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Exchange Rate/Currency and the Money Supply

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beste
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Post: #1
Exchange Rate/Currency and the Money Supply

Basically, I want to know:
How to keep a 1<C ratio between 1 and my currency. Is this accomplished by having a MS<GDP or MS>GDP or by letting MS alone? My exchange rate has been slowly moving toward the 1=C point where I am now at $1.01
Also, does Money Reform 1 increase the effectiveness of Monetary Policy since the Gov. has full control over MS?

(MS=Money Supply)
(GDP=Gross Domestic Product)
( C= currency)

Any tips or inputs will be welcome.


"I do not wish to think, or speak, or write, with moderation. . . . I am in earnest -- I will not equivocate -- I will not excuse -- I will not retreat a single inch -- AND I WILL BE HEARD." - William Lloyd Garrison, Abolitionist
26.05.2010 13:52
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Hemothep
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Post: #2
RE: Exchange Rate/Currency and the Money Supply

Money is basicly a produkt like any other else. If you have a trade deficit you will export more money then buying from foreign states and your currency will drop. If you have a trade surplus the opposite will hapen.
Now take your Inflation and economic growth into account and you get your currency rate.

Or for short: the recipy for a valueable currency

- high exports
- low imports
- high economic growth
- low inflation

This post was last modified: 26.05.2010 14:57 by Hemothep.

26.05.2010 14:55
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Sheep
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Post: #3
RE: Exchange Rate/Currency and the Money Supply

Cutting the money supply will lead to a higher currency. At one of my states the currency passed the 3$ line:

http://www.ars-regendi.com/state/43915/show.html

The money supply cuts can be watched here:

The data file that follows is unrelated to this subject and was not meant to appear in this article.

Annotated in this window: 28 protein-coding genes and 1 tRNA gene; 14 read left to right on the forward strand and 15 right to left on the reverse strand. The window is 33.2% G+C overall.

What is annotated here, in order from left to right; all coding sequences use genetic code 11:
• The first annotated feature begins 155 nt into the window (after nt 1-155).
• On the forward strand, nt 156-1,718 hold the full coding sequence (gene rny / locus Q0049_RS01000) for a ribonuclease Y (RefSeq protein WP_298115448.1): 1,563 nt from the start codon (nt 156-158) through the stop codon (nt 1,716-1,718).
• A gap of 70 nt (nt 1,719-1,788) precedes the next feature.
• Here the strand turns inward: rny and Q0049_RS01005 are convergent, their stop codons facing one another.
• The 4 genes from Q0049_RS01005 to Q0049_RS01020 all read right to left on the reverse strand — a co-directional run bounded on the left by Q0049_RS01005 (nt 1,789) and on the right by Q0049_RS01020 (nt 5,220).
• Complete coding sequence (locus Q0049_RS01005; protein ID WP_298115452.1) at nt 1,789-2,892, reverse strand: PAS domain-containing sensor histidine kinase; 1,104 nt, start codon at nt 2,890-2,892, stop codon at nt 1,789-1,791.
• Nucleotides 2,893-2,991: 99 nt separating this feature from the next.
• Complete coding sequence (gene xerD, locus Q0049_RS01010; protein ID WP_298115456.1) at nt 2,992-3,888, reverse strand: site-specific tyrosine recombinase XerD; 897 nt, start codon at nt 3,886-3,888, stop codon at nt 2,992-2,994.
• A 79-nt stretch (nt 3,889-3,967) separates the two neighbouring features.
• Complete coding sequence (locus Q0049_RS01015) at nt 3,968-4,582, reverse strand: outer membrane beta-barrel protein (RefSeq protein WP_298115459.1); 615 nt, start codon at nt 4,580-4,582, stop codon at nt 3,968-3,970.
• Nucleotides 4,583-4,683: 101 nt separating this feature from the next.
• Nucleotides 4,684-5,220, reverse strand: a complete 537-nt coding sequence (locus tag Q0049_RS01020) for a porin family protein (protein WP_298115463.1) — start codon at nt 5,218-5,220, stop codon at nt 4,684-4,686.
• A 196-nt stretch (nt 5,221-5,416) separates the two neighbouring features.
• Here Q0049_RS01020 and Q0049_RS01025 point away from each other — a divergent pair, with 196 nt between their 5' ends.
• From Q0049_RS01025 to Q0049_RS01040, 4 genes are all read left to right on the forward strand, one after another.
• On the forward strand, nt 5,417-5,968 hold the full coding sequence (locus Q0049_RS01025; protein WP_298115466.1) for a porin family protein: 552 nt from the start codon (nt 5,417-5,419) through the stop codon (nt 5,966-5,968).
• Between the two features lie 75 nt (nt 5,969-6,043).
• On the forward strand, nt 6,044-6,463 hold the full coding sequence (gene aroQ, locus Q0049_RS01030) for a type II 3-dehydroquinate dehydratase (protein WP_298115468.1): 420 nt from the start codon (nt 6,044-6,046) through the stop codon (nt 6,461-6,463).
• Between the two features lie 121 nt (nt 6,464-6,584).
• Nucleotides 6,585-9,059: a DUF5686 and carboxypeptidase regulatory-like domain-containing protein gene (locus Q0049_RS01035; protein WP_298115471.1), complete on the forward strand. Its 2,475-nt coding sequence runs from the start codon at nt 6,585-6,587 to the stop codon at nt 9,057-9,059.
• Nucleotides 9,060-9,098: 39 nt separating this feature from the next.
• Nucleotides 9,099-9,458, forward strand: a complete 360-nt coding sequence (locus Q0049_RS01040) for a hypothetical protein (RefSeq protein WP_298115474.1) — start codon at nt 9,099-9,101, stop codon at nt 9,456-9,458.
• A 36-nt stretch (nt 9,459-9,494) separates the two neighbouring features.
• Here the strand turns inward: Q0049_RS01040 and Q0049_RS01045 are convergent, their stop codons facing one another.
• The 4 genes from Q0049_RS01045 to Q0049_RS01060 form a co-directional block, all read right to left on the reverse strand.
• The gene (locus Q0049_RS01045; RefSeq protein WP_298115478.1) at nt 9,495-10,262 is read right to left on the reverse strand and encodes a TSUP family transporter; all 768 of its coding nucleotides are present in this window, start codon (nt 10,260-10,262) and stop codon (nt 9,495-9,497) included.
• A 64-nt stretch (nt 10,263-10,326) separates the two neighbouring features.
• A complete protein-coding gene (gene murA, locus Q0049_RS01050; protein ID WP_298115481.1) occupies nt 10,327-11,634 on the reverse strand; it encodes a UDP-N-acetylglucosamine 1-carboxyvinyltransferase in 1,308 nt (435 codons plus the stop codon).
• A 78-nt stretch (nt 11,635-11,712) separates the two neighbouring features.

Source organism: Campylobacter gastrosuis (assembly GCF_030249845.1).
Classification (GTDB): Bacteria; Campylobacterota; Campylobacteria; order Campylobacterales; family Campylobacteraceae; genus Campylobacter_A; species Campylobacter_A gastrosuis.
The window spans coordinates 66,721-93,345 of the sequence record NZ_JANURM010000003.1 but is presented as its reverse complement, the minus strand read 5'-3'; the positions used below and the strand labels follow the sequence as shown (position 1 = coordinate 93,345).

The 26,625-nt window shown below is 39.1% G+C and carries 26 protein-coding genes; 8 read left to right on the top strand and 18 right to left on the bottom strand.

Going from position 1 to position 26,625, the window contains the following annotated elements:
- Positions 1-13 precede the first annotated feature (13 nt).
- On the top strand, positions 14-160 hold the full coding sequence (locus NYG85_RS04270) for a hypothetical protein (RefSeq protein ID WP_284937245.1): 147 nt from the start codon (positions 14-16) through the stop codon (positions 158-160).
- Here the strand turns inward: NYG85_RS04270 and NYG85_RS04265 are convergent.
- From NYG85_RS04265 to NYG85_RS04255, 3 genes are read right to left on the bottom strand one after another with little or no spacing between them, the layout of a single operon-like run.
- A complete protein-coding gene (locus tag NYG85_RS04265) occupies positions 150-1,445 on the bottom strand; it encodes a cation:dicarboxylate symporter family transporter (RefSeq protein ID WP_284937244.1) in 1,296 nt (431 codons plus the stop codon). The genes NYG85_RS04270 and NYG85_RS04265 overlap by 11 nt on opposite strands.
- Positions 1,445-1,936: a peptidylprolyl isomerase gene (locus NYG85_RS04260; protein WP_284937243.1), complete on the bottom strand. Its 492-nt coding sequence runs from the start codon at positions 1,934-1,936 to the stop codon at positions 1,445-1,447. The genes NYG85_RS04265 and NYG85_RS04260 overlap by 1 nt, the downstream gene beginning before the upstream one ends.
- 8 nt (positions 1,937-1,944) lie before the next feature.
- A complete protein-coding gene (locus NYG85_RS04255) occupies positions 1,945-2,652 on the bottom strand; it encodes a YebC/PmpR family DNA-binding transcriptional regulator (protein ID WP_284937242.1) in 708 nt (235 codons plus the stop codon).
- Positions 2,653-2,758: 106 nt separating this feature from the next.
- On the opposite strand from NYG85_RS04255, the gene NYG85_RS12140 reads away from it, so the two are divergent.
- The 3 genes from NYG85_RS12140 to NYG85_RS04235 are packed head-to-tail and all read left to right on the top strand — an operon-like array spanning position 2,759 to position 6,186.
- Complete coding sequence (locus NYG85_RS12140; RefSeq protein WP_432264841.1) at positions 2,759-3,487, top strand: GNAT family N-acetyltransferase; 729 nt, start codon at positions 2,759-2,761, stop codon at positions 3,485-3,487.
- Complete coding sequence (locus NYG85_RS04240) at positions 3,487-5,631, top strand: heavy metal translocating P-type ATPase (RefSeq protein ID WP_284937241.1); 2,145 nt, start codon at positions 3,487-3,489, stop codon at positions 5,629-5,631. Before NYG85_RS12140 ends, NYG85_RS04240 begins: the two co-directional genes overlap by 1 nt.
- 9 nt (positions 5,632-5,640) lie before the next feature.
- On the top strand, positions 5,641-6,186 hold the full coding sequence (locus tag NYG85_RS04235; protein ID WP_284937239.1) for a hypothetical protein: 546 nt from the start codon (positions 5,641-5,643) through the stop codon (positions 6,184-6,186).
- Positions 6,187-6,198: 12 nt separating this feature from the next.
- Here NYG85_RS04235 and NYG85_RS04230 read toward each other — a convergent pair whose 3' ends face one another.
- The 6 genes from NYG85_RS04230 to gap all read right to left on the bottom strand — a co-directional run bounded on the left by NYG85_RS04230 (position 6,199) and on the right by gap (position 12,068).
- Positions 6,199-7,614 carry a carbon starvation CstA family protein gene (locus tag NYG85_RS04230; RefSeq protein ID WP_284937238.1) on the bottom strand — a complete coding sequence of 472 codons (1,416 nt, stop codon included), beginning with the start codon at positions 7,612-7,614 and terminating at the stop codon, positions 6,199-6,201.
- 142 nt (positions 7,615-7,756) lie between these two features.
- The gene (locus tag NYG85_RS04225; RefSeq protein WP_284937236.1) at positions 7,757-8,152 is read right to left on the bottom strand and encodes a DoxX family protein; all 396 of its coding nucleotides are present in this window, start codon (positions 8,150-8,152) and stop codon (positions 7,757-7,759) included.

http://www.ars-regendi.com/jpbase.php?ty...2&id=43915


26.05.2010 15:07
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Jakerp
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Post: #4
RE: Exchange Rate/Currency and the Money Supply

beste Wrote:
Basically, I want to know:
How to keep a 1<C ratio between 1 and my currency. Is this accomplished by having a MS<GDP or MS>GDP or by letting MS alone? My exchange rate has been slowly moving toward the 1=C point where I am now at $1.01
Also, does Money Reform 1 increase the effectiveness of Monetary Policy since the Gov. has full control over MS?

(MS=Money Supply)
(GDP=Gross Domestic Product)
( C= currency)

Any tips or inputs will be welcome.


Exchange rate of your money comes from the fact that how much foreign investors trust purchasing power of your money. If your country’s central bank prints too much money trust decrease and value of your money decrease because trust decrease. If investors think money of some country is like paper that could not buy anything in real life then value collapses next to zero. This could happen if you release way too much money.

Central banks create money out of nothing money only have value becouse people think in their imagination that money have some value it makes life easier to use it for trading and only value of the economy guarantees purchasing power of money. Value of economy means everything that is produced inside country economy and value of all foreign currencies and gold reserves that are deposited inside central banks foreign currency reserves.

If foreign investors think that your money supply is too high compared value of your economy (GDP) and capital reserves then price of your money lowers and if there is a lot of GDP to backup value of the money it increases.

Value of the money decrease if central bank releases too much money compared to real growth of economy and increase if central bank release too few money compared to real growth of economy.